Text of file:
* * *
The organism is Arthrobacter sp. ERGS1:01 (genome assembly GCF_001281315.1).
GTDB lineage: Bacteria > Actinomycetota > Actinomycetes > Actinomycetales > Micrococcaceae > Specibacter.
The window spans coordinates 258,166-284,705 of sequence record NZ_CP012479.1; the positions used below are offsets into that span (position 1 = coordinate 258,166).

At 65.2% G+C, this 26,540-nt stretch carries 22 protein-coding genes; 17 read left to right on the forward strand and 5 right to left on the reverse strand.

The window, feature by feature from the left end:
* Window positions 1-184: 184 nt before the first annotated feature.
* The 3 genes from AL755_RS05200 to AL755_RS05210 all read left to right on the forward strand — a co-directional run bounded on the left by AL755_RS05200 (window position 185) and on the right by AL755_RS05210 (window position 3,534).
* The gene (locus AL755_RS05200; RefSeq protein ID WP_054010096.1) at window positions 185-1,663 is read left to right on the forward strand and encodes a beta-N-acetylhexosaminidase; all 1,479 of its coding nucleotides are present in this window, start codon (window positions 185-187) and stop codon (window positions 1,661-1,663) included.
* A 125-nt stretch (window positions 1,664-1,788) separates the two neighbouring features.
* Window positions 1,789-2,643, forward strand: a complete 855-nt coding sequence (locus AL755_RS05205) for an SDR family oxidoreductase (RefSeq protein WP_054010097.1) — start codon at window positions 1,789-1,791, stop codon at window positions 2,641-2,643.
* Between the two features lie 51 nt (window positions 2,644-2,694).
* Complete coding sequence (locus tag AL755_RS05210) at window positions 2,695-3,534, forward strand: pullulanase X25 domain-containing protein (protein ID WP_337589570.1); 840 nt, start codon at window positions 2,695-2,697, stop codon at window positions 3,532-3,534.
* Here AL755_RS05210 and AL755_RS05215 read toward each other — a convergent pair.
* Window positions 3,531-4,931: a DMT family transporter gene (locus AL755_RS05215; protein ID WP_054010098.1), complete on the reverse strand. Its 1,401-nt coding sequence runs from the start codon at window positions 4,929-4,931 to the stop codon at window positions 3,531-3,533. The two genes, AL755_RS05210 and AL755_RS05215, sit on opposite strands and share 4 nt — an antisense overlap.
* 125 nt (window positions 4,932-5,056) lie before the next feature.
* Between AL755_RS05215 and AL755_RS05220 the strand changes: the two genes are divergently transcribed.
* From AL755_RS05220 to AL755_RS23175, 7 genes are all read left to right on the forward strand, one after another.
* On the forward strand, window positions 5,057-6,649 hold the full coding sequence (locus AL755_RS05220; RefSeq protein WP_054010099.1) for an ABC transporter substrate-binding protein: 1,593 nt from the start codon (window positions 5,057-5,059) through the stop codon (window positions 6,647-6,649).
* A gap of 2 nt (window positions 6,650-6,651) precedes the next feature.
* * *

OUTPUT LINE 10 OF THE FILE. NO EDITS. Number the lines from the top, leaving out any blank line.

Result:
* Window positions 1,789-2,643, forward strand: a complete 855-nt coding sequence (locus AL755_RS05205) for an SDR family oxidoreductase (RefSeq protein WP_054010097.1) — start codon at window positions 1,789-1,791, stop codon at window positions 2,641-2,643.